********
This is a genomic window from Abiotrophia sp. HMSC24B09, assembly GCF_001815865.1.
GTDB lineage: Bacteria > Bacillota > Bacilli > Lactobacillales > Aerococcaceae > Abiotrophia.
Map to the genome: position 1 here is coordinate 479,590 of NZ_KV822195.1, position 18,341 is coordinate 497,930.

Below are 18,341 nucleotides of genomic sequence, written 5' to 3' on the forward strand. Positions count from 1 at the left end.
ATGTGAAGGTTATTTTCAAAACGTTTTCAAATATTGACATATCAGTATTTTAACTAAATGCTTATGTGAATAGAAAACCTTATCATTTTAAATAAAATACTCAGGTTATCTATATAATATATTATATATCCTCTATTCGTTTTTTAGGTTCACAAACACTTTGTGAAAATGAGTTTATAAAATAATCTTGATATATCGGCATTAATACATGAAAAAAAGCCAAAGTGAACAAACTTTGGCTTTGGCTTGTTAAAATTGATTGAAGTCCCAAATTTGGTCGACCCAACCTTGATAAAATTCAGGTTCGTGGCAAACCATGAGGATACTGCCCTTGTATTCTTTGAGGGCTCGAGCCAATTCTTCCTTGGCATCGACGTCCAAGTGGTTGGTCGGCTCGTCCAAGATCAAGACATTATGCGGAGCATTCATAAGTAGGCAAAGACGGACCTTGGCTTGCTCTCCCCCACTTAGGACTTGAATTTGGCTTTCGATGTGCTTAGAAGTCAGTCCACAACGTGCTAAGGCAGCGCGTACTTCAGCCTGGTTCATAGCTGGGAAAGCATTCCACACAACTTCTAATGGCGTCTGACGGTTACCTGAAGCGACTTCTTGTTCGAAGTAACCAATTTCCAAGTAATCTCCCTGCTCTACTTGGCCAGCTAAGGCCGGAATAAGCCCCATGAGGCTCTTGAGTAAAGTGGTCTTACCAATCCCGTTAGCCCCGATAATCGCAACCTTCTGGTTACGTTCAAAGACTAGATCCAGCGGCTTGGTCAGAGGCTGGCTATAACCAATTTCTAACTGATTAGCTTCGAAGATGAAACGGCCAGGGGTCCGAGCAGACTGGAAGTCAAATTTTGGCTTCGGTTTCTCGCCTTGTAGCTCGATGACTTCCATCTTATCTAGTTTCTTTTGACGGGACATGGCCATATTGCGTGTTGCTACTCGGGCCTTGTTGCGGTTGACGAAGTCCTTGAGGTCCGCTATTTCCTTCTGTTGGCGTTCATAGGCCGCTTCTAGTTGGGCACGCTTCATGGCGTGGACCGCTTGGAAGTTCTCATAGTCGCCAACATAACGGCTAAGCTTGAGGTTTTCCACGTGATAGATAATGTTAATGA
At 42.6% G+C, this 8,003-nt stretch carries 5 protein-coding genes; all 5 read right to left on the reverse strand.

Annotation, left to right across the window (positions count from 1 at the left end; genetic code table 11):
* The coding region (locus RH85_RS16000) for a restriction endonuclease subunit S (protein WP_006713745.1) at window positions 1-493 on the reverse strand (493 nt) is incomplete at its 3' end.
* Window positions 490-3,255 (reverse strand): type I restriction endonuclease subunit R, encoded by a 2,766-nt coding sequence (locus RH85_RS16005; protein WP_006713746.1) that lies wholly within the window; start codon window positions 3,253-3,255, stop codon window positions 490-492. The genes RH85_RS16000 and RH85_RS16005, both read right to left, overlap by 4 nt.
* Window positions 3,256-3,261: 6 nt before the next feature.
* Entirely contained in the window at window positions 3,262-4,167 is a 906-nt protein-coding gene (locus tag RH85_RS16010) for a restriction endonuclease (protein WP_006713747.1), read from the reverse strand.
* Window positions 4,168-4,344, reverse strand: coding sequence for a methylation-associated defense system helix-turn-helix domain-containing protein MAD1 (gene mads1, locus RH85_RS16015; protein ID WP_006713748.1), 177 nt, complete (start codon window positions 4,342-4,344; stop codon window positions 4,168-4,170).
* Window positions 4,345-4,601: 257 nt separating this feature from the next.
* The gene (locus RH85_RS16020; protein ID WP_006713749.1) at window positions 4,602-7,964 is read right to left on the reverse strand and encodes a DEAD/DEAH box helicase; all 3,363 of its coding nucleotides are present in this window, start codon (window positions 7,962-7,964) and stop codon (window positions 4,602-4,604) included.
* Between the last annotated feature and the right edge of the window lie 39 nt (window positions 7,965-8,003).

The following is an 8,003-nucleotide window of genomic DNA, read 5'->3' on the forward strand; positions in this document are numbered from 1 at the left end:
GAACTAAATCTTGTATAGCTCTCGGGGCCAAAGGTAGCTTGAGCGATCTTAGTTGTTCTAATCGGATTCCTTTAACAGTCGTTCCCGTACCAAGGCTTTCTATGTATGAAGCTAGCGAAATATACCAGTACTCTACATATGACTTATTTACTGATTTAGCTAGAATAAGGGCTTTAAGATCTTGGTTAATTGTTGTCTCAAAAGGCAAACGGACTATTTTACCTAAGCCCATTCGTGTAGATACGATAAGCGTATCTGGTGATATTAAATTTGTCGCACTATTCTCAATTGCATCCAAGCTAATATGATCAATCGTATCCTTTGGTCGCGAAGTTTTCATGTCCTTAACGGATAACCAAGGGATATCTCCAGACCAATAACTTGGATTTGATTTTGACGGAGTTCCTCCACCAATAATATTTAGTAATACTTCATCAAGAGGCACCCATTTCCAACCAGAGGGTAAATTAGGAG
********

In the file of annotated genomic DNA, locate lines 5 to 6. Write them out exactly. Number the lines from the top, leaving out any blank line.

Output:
ATGTGAAGGTTATTTTCAAAACGTTTTCAAATATTGACATATCAGTATTTTAACTAAATGCTTATGTGAATAGAAAACCTTATCATTTTAAATAAAATACTCAGGTTATCTATATAATATATTATATATCCTCTATTCGTTTTTTAGGTTCACAAACACTTTGTGAAAATGAGTTTATAAAATAATCTTGATATATCGGCATTAATACATGAAAAAAAGCCAAAGTGAACAAACTTTGGCTTTGGCTTGTTAAAATTGATTGAAGTCCCAAATTTGGTCGACCCAACCTTGATAAAATTCAGGTTCGTGGCAAACCATGAGGATACTGCCCTTGTATTCTTTGAGGGCTCGAGCCAATTCTTCCTTGGCATCGACGTCCAAGTGGTTGGTCGGCTCGTCCAAGATCAAGACATTATGCGGAGCATTCATAAGTAGGCAAAGACGGACCTTGGCTTGCTCTCCCCCACTTAGGACTTGAATTTGGCTTTCGATGTGCTTAGAAGTCAGTCCACAACGTGCTAAGGCAGCGCGTACTTCAGCCTGGTTCATAGCTGGGAAAGCATTCCACACAACTTCTAATGGCGTCTGACGGTTACCTGAAGCGACTTCTTGTTCGAAGTAACCAATTTCCAAGTAATCTCCCTGCTCTACTTGGCCAGCTAAGGCCGGAATAAGCCCCATGAGGCTCTTGAGTAAAGTGGTCTTACCAATCCCGTTAGCCCCGATAATCGCAACCTTCTGGTTACGTTCAAAGACTAGATCCAGCGGCTTGGTCAGAGGCTGGCTATAACCAATTTCTAACTGATTAGCTTCGAAGATGAAACGGCCAGGGGTCCGAGCAGACTGGAAGTCAAATTTTGGCTTCGGTTTCTCGCCTTGTAGCTCGATGACTTCCATCTTATCTAGTTTCTTTTGACGGGACATGGCCATATTGCGTGTTGCTACTCGGGCCTTGTTGCGGTTGACGAAGTCCTTGAGGTCCGCTATTTCCTTCTGTTGGCGTTCATAGGCCGCTTCTAGTTGGGCACGCTTCATGGCGTGGACCGCTTGGAAGTTCTCATAGTCGCCAACATAACGGCTAAGCTTGAGGTTTTCCACGTGATAGATAATGTTAATGA
At 42.6% G+C, this 8,003-nt stretch carries 5 protein-coding genes; all 5 read right to left on the reverse strand.